Review: SWEAT Explores Brutal Realities of Working the Line With Blinders On
It has often been said that the work-a-day world is made up of blood, sweat and tears. Perhaps that is most true for blue collar workers who find themselves laboring with their hands, especially in factories where those on the line are required to stand for hours on end doing repetitive work with little hope of any real recognition or promotion into management. Such is the case of the characters in Center Theatre Group's production of SWEAT, the 2017 Pulitzer Prize-winning play by Lynn Nottage, now at the Mark Taper Forum through October 7, 2018.
Filled with warm humor, tremendous heart, great personal hardship, and a tremendously talented cast, SWEAT tells the story of a group of friends who have spent their lives sharing drinks, secrets and laughs while working together on the factory floor at a mill in Reading, Pennsylvania. In fact, generations of local families have been employed there for years, but not much has changed until the economic crisis in 2000 brings layoffs, unexpected promotions and picket lines begin to chip away at their trust of each other.
When you enter the theater, you are immediately immersed into the local blue-collar bar that dominates the scenic design by Christopher Barreca. Then as the lights dim, the bar slides back and its two tables transform in bleak meeting rooms as the play begins in 2008 during which we meet Evan (Kevin T. Carroll), a by-the-book Probation Officer who is meeting individually with two young men, deadbeat Jason (Will Hochman) and the more straight-laced Chris (Grantham Coleman), lifelong friends who are being released from prison after their incarceration in 2000 for committing a horrifically violent crime together. From there, the play is told slipping between the two years, allowing us to slowly understand the young men's lives, families, frustrations, and ultimately the nature of that crime and ensuing ramifications of their actions.
First we are taken back to 2000 inside the bar run by Stan (Michel O'Keefe), a kind-hearted soul who escaped his earlier life on the factory lines by keeping it open as a place for others to escape the monotony and frustrations in their lives with a few drinks. He has employed Oscar (Peter Mendoza), a young man of Puerto Rican descent raised locally, a hard worker who longs for a better life than just stacking boxes and washing glasses.
Hanging out in the bar are three local women who frequent the bar regularly, celebrating birthdays or just hanging out after working the line all day. Two long-time co-workers and friends Tracey (Mary Mara) and Cynthia (Portia) meet to commiserate their difficult life circumstances, including Cynthia's ongoing financial burdens due to her ex-husband Brucie (John Earl Elks) hitting the skids due to his bad drug habit. The third woman passed out at a table is Tracey's daughter Jessie (Amy Pietz) who often chooses to drown her troubles there. Younger versions of the two incarcerated men then appear, who we learn are Tracey's son Jason and Cynthia's son Chris, seemingly heading in different directions with their lives until financial situations out of their control upend their very existence.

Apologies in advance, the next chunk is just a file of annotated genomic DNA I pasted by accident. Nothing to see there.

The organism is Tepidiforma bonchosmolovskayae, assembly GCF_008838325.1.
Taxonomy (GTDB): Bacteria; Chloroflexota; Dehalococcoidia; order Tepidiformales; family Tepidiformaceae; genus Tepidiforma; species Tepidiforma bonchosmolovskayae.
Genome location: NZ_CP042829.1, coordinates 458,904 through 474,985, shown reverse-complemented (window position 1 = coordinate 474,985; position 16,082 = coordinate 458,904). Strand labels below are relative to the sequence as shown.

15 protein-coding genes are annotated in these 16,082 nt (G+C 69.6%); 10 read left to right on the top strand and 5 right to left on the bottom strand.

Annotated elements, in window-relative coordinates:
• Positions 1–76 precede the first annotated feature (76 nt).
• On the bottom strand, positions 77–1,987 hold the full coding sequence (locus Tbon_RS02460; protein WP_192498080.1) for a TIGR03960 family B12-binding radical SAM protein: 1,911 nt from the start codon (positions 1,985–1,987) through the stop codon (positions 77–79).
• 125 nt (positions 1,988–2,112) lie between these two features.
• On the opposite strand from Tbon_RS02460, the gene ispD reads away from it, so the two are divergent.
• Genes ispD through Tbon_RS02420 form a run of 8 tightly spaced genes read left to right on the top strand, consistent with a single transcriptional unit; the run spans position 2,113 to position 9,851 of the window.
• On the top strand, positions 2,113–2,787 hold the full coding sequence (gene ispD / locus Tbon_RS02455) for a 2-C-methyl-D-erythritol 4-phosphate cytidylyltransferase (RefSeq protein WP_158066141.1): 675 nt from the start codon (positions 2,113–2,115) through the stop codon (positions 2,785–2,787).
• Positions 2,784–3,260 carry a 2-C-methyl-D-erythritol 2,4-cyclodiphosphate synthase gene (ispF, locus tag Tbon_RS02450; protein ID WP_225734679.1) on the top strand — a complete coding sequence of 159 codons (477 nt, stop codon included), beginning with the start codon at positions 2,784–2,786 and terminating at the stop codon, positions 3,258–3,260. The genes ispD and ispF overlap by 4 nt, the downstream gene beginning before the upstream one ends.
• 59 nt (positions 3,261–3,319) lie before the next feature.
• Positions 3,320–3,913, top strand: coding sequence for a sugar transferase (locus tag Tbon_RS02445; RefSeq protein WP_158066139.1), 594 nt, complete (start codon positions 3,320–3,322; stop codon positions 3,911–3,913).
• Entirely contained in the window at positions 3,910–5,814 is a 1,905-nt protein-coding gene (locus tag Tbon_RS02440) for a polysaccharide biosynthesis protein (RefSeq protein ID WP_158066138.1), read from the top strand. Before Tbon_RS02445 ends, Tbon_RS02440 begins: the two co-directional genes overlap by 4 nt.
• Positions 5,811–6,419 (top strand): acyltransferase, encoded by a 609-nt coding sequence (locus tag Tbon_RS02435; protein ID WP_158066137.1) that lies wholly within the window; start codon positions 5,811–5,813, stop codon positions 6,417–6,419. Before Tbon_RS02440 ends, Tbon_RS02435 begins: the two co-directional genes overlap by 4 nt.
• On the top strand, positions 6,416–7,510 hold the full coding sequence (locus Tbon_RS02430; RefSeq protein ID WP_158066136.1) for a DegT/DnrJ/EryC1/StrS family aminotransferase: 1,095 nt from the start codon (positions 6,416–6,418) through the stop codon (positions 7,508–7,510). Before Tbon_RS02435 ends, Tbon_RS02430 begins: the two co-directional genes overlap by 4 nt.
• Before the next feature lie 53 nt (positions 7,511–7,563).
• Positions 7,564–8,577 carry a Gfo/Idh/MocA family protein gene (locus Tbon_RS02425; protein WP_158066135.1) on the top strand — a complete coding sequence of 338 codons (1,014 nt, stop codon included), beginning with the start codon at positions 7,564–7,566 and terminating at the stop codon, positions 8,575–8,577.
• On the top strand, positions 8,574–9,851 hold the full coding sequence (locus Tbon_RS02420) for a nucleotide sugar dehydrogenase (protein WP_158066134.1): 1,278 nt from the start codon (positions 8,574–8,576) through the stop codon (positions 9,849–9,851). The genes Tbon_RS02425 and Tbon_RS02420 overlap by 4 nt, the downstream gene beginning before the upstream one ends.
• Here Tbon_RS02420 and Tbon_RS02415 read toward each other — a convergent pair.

As the year 2000 plays out, each ensuring date displayed via the multimedia projection design by Yee Eun Nam takes us further into the worldwide financial and political problems that took place at the turn of the millennium. Rumors fly that someone from the line is being considered for management, which turns out to be Cynthia, much to Tracey's disappointment believing she would have been the more qualified for the promotion. It is her belief that it is just because Cynthia is black that she got the job, management's attempt to "put on a good face" by bringing a minority into their ranks.
But within months, the factory downsizes overnight and management has Cynthia lock out her friends and hundreds of other workers. Friendships are challenged as picket lines are formed, with Tracey angrily accusing Cynthia of turning her back on her friends by keeping their layoffs a secret. Caught between a rock and a hard place, Cynthia finds herself with several difficult decisions to make. Perhaps one of the most emotionally powerful scenes in the play takes place as she mulls over what to do, sharing her predicament with Stan who listens with an ever-open ear and heart from over the bar.
Soon nothing prevents the locals from blaming Oscar for their troubles when the economy goes sour later that year. For even though he was born in the same neighborhood and celebrates his life as an American citizen, racial and anti-immigrant prejudice rears its ugly head when, after layoffs of all the regular bar patrons take place, Oscar decides to cross their picket lines to earn more money to help support his large family. And even though it is the only other job he can get, the cost will soon take its toll on the entire town when friends find themselves pitted against each other in a heart-wrenching fight to stay afloat.
Directed by two-time Obie Award-winning director and writer Lisa Peterson with sure-fire momentum that finally explodes in ways you won't see coming, SWEAT brings into focus how brutal life can be due to forces seemingly out of your control. And perhaps in the end, even friends and family are the only ones you can turn to, even if you don't really trust them. And perhaps that is the true meaning of blood, sweat and tears.
SWEAT performances take place daily (except Mondays) through October 7, 2018 at The Mark Taper Forum, located at The Music Center, 135 N. Grand Avenue in Downtown L.A. 90012. Tickets range from $30-$99, available online at CenterTheatreGroup.org, by calling Audience Services at (213) 628-2772, or in person at the Center Theatre Group Box Office (at the Ahmanson Theatre at The Music Center in Downtown Los Angeles).
Photo credit: Craig Schwartz